VOICES Voices Icon Ideas and Insight From Explorers

Menu

On National Bison Day, a Symbol We Can Be Proud Of

By John Calvelli

[Note: This is the seventh in a series of blogs by Calvelli celebrating the history and conservation of the American Bison.]

Our national emblem is the bald eagle.  This majestic bird, no matter how many times we’ve seen it on currency, t-shirts, or flags, still inspires awe in those who see it soaring overhead. It is an apt representation of our national identity.

On Saturday November 7, we will commemorate another icon that truly represents America, the mighty bison, on National Bison Day.

The Vote Bison Coalition, comprised of the Inter-Tribal Buffalo Council, National Bison Association, Wildlife Conservation Society, and more than 50 other organizations, businesses and tribes, supports National Bison Day as a way to celebrate the bison as an American icon. Photo by Julie Larsen Maher ©WCS.
The Vote Bison Coalition, comprised of the Inter-Tribal Buffalo Council, National Bison Association, Wildlife Conservation Society, and more than 50 other organizations, businesses and tribes, supports National Bison Day as a way to celebrate the bison as an American icon. Photo by Julie Larsen Maher ©WCS.

National Bison Day is a day to celebrate the cultural, historical, ecological and economic contributions of bison to our American way of life.  The bison is every bit as American as the bald eagle, and no less majestic.  It should be celebrated as an American icon right alongside it.

Bison are strong.  They are loyal. They have attitude when they need it.

They are also resilient. There is a very compelling conservation story behind the American bison. Before being nearly wiped from existence by westward expansion, bison numbered in the tens of millions across most of North America, roaming from Oregon to New Jersey and from Alaska to Mexico. Due to overhunting, bison populations dwindled to the brink of extinction in the 19th century, down to approximately 1,000 individuals.

The bison, North America’s largest land mammal, once roamed the continent freely, helping sustain plains and prairie ecosystems as a keystone species through grazing, fertilization, trampling and other activities. Photo by Julie Larsen Maher ©WCS.
The bison, North America’s largest land mammal, once roamed the continent freely, helping sustain plains and prairie ecosystems as a keystone species through grazing, fertilization, trampling and other activities. Photo by Julie Larsen Maher ©WCS.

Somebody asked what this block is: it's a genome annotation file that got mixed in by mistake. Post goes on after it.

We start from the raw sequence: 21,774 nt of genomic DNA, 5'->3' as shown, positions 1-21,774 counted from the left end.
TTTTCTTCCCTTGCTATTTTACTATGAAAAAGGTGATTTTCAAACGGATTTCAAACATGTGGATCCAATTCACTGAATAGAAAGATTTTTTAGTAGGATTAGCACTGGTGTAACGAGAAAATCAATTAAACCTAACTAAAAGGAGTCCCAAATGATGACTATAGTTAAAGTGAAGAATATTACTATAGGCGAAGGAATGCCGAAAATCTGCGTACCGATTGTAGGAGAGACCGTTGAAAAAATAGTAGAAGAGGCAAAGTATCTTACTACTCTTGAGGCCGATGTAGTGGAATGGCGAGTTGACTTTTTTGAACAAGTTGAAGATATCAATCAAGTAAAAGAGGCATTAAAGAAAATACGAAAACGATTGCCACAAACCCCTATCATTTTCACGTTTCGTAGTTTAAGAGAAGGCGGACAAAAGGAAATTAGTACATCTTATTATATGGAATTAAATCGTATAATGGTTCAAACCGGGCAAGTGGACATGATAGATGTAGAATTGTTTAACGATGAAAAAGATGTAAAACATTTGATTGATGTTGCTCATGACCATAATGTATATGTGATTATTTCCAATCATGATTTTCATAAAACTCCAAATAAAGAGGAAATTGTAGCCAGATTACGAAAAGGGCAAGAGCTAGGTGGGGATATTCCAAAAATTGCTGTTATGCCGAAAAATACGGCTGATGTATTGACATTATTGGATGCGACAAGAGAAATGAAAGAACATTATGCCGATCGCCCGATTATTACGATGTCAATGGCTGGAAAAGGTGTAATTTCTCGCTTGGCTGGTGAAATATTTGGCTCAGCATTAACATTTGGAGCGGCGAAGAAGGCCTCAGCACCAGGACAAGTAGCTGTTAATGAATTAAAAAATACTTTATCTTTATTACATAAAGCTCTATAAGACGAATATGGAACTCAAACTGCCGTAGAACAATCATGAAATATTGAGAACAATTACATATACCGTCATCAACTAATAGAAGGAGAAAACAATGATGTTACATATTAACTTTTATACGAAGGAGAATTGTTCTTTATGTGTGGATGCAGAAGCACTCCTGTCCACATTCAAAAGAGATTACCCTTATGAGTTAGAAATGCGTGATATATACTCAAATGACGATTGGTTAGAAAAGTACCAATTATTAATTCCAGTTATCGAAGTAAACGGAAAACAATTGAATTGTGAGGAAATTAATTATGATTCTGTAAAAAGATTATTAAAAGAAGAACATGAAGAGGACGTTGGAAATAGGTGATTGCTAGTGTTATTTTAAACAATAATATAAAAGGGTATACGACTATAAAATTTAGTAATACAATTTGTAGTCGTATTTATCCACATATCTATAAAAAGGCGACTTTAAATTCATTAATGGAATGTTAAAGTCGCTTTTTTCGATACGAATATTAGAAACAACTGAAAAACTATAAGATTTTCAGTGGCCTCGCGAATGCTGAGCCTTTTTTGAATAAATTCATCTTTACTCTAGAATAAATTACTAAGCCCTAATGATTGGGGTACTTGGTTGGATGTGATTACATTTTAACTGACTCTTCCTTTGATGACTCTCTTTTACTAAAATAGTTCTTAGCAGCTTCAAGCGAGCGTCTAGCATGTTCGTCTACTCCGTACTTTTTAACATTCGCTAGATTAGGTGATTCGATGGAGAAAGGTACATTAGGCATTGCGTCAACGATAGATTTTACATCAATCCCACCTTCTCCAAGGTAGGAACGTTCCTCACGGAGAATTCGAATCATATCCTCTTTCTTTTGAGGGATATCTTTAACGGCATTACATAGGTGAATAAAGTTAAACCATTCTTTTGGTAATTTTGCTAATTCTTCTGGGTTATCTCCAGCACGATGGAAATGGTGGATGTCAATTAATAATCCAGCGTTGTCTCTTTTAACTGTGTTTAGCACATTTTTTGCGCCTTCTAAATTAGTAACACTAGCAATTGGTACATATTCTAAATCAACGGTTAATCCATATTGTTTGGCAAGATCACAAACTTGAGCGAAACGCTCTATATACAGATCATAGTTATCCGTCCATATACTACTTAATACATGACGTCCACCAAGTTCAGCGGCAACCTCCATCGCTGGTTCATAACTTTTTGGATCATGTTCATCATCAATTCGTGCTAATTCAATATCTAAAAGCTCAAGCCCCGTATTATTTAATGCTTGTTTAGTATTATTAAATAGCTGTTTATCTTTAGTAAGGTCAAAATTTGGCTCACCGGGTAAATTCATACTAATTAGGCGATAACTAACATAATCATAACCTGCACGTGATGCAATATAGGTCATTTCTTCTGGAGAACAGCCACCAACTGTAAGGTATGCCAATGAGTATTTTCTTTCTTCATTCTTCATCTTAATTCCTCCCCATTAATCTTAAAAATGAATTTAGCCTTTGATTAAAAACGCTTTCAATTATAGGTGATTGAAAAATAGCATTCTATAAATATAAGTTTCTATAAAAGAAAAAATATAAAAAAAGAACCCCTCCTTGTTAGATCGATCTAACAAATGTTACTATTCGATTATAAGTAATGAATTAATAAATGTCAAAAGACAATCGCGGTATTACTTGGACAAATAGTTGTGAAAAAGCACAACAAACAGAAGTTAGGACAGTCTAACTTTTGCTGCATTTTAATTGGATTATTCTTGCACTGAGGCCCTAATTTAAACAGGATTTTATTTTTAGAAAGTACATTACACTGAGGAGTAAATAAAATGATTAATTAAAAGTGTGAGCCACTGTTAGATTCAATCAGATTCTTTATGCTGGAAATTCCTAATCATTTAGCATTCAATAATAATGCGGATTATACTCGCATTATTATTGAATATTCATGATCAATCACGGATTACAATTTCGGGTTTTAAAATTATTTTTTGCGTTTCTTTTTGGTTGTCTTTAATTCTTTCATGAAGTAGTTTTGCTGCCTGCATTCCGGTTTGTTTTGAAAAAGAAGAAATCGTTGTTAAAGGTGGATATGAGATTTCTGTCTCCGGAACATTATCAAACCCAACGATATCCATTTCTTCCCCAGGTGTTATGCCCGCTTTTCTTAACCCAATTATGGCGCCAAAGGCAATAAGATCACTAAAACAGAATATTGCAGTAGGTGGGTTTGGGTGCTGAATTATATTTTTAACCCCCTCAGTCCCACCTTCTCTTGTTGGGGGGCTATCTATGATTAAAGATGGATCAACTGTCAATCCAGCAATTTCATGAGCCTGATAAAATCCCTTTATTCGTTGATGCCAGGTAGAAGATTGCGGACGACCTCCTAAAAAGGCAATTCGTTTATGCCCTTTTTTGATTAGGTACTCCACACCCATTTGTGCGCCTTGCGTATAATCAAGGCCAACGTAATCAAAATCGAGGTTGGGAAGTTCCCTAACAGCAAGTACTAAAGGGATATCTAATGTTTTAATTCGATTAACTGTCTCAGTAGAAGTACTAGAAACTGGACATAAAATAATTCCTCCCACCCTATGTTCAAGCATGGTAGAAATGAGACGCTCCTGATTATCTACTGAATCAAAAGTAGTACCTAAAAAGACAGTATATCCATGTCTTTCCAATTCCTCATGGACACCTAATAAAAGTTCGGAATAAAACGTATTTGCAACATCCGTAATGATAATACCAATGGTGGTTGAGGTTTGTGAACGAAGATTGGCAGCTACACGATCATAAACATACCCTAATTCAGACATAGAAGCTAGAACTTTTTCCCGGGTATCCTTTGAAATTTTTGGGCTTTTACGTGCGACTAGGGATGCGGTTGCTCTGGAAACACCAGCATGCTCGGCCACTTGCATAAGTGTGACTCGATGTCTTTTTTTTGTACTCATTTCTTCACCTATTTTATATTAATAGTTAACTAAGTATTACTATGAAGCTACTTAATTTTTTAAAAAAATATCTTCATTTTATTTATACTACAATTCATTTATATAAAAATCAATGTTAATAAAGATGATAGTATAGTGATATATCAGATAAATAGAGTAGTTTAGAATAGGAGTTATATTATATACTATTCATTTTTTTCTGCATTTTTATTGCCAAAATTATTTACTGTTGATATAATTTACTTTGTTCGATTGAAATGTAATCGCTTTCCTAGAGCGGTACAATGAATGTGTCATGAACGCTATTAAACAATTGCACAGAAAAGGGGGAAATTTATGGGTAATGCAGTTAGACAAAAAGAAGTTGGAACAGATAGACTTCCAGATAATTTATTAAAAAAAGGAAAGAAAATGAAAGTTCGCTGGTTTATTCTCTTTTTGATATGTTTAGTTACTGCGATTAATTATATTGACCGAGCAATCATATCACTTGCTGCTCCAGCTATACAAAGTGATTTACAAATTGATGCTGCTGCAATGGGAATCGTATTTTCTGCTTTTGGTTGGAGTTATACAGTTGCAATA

Fearing the loss of a species that is uniquely American, President Teddy Roosevelt, William Hornaday, the first director of the Bronx Zoo, and other conservationists came together to form the American Bison Society (ABS) in an efforts to save the species from extinction. In 1907, the ABS shipped 15 bison by railroad from the Bronx Zoo to Oklahoma’s Wichita Mountains Wildlife Refuge to repopulate the land. More shipments followed to Montana’s National Bison Range and South Dakota’s Wind Cave National Park.

Today, the descendants of those bison largely make up the healthy population of wild bison living on public lands. This undertaking represents America’s first conservation success story and some even credit it for launching the modern species conservation movement.

National Bison Day gives us a reason to celebrate the other ways in which bison are essentially American. Many Native American tribes revere bison as a sacred and spiritual symbol of their heritage and maintain private bison herds on tribal lands throughout the West. Bison now exist in all 50 states in public and private herds, providing recreation opportunities for wildlife viewers in zoos, refuges, and parks and sustaining the multi-million-dollar bison ranching and production business.

The spiritual staff seen here represents all of the Intertribal Buffalo Council’s member tribes. It was taken in January 2003 near Miami, Okla. (Photo credit: Intertribal Buffalo Council)
The spiritual staff seen here represents all of the Intertribal Buffalo Council’s member tribes. It was taken in January 2003 near Miami, Okla. (Photo credit: Intertribal Buffalo Council)

Senator John Hoeven of North Dakota is one of the main sponsors of the National Bison Legacy Act, which would officially make bison our national mammal. Senator Hoeven recently spoke about bison as an animal that should inspire all Americans when they see it and one that should make us feel proud. That resonates with me and I think it describes exactly why the American bison is so deserving of its place as a national icon.

On November 7, join me in celebrating National Bison Day and all the ways bison represent our national identity, our history, and our culture. Just as the bald eagle soars above the American plain, the mighty bison rumbles across it; a national symbol worthy of our admiration.


John Calvelli, Executive Vice President of Public Affairs at the Wildlife Conservation Society, is a member of the Vote Bison Coalition steering committee.